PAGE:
• Predictive Maintenance

    Generative AI helps in predictive maintenance by gathering and analyzing equipment data to identify patterns that indicate at when maintenance is required. Supply chain managers can even train their AI models to predict maintenance based on historical data, so that there are no bottlenecks during operations.

    Where their equipment is concerned supply chain companies can now look forward to reduced down time and increased productivity, which leads to greater revenue overall.

  • Improved Customer Experience

    Due to the positive influence of generative AI on so many key aspects of supply chain management, it goes without saying that it also enhances the customer experience. Customers of supply chain companies that leverage AI can look forward to a host of perks that make life easier like accurate order tracking information, timely deliveries, detailed and helpful reports, and minimal errors

Real-World Use Cases of Generative AI in Supply Chain Management

With AI forming the core foundation of their supply chain, certain enterprises have been able to deploy generative AI in innovative ways that allow them to be agile and to scale as circumstances demand.

According to Ernst & Young, some of these companies include a leading US retailer that leveraged generative AI to severely shorten the time needed to negotiate cost and purchasing terms with vendors.

The scheme worked so well that when asked, over 65% of vendors said they preferred to negotiate with the bot rather than with a human!

Companies have even been known to use generative AI tools to negotiate with each other!

Another industrial leader in Europe was able to accelerate the time from ideation to commercialization by developing their own AI models with their own data sets. Specifically, this company was able to partner with a leading tech company to use generative AI to optimize their factory automation and product lifecycle management. Their efforts were able to significantly shorten the product development lifecycle by boosting the overall efficiency using automated inspection processes.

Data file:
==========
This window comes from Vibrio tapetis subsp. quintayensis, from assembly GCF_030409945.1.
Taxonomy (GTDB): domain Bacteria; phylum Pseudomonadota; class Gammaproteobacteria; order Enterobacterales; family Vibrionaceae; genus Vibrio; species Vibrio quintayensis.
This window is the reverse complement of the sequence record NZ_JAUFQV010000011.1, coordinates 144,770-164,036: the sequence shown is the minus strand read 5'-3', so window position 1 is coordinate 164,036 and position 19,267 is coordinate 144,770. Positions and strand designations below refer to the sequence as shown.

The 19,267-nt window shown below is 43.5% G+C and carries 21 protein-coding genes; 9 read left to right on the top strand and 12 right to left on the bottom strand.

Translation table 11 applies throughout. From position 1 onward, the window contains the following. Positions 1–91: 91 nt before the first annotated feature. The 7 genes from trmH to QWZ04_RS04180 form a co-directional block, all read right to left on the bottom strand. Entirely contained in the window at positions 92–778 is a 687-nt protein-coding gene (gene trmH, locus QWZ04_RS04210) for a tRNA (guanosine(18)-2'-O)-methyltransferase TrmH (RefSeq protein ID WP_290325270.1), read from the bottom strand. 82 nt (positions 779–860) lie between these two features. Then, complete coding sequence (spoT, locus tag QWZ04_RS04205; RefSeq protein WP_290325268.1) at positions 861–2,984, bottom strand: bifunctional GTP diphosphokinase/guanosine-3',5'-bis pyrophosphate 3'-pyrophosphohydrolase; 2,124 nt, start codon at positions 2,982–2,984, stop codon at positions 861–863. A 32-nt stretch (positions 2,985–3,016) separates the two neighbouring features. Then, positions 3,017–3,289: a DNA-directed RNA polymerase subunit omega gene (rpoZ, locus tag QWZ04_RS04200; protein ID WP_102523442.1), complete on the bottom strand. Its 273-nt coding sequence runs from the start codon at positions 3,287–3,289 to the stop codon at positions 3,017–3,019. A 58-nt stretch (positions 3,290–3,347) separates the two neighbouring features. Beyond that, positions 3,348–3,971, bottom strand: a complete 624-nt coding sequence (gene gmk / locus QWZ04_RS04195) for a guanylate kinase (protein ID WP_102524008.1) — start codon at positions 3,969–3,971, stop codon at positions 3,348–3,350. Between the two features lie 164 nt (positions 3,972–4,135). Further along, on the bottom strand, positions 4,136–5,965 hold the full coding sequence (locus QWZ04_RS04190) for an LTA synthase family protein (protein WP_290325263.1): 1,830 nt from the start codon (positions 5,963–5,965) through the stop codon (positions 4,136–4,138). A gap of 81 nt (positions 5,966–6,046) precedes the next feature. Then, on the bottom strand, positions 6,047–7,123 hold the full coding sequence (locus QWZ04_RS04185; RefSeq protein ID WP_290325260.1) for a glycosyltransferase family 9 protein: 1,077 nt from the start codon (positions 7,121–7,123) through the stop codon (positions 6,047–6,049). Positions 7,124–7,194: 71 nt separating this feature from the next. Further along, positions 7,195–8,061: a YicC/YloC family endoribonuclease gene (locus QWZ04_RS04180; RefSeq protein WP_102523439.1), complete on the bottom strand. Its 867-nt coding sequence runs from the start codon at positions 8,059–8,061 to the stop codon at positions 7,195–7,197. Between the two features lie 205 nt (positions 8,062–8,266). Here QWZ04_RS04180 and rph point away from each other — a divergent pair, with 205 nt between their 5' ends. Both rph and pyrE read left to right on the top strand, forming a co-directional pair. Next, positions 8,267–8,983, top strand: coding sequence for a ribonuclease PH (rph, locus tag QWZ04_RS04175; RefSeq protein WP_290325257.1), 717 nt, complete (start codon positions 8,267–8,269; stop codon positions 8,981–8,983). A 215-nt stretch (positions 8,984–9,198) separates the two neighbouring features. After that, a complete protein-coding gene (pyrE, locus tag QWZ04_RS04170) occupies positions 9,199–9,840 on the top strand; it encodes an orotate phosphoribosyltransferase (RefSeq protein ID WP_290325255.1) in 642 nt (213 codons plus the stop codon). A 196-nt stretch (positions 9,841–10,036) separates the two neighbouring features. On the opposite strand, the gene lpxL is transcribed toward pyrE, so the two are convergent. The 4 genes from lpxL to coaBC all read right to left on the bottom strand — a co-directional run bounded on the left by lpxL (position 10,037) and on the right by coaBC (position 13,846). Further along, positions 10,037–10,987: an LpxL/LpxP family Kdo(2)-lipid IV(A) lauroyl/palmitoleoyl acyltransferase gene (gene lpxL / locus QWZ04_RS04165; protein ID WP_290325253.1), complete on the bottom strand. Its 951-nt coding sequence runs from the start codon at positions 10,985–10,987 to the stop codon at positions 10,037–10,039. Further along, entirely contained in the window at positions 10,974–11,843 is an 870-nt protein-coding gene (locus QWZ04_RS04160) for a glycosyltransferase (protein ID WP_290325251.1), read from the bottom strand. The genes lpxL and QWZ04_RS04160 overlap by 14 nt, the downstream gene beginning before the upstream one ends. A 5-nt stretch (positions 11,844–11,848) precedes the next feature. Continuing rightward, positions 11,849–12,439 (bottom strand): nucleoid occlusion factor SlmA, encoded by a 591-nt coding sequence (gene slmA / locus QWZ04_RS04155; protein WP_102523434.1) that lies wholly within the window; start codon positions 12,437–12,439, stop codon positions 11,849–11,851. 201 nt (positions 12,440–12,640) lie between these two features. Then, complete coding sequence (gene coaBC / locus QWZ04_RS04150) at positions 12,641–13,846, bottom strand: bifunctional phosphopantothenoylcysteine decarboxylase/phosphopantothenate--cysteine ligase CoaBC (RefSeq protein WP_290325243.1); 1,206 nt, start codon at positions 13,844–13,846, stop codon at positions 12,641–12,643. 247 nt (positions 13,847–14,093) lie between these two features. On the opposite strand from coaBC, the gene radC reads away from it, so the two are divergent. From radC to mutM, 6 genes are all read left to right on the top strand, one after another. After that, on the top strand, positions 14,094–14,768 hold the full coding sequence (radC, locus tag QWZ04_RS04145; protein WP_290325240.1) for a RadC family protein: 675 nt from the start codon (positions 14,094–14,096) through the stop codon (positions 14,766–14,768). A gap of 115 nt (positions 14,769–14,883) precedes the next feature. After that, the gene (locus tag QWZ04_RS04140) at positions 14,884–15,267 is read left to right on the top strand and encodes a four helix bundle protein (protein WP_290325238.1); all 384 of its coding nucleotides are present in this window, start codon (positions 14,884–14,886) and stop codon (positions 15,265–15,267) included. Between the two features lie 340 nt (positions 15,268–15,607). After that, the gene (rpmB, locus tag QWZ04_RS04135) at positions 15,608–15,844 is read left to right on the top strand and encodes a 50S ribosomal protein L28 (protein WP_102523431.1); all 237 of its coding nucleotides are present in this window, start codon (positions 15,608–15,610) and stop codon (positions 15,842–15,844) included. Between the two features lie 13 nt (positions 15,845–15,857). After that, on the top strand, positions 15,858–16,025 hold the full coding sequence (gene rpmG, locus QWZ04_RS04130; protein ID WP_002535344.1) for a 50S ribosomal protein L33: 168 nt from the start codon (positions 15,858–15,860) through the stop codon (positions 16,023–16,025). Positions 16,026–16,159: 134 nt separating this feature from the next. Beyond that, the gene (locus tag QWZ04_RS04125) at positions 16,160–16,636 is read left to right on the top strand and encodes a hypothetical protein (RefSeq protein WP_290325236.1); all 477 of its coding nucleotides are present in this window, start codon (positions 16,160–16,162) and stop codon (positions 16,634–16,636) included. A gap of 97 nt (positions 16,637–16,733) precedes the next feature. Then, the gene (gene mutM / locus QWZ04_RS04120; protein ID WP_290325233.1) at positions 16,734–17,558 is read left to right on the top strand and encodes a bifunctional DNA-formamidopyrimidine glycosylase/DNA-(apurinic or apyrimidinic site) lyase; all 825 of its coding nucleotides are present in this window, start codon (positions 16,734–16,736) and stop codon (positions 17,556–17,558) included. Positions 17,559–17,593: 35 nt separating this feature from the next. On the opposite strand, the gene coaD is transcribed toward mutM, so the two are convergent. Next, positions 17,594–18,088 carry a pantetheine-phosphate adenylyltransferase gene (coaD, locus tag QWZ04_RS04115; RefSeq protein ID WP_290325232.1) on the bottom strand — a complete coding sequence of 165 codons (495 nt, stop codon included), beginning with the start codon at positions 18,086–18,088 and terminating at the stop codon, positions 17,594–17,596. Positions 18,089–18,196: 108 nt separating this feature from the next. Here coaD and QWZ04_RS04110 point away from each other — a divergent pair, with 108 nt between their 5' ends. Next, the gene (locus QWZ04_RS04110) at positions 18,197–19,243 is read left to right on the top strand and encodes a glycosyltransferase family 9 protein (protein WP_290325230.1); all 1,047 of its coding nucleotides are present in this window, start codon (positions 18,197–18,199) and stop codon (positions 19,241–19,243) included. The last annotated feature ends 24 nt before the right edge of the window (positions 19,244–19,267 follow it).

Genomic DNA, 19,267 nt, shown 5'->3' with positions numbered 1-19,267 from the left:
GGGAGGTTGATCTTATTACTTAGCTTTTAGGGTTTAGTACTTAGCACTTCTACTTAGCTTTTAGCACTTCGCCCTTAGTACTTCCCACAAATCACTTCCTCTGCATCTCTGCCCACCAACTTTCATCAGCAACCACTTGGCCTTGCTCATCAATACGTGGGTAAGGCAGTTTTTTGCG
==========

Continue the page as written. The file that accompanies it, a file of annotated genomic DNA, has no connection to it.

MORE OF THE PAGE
Similarly, one of the biggest supply chain companies in the US is leveraging its own customized AI platform to optimize picking routes within its warehouses. This has boosted productivity by about 30% and cut operational costs related to the better use of space and the handling of materials.

In addition to this, they have been able to use the generative aspect of their proprietary AI for deeper customization, based on prevailing circumstances. For example, they may optimize with certain routes or deliveries prioritized, or optimize to use less fuel, and so on.

Finally, IBM is another example of how generative AI can positively impact supply chain performance. They incorporated conversational AI into their platform to make it easy for all players to access critical information using natural language. This created a dashboard that provided instant feedback on every aspect of the supply chain, making it easy for them to respond to any disruption and disturbance.

The result of their efforts was that despite all the uncertainty ushered in by COVID-19, IBM was still able to fulfill 100% of its orders and deliver on all its promises.

What Does the Future Hold for Supply Chain Management and Generative AI?

Supply chain management will continue to be the cautious field that it has always been, because of the high stakes involved. But many players are waking up to the fact that the playing field has changed ever since generative AI came into play.

As generative AI evolves into a more advanced tool with greater capabilities, you can rest assured that we’ll see an increasing number of use cases all over the world as logistics companies leverage the technology to innovate their supply chains to drive more value at lower costs.

If you’re interested in learning more about how generative AI can take your supply chain management to the next level, reach out to Ziffity today so we can talk more.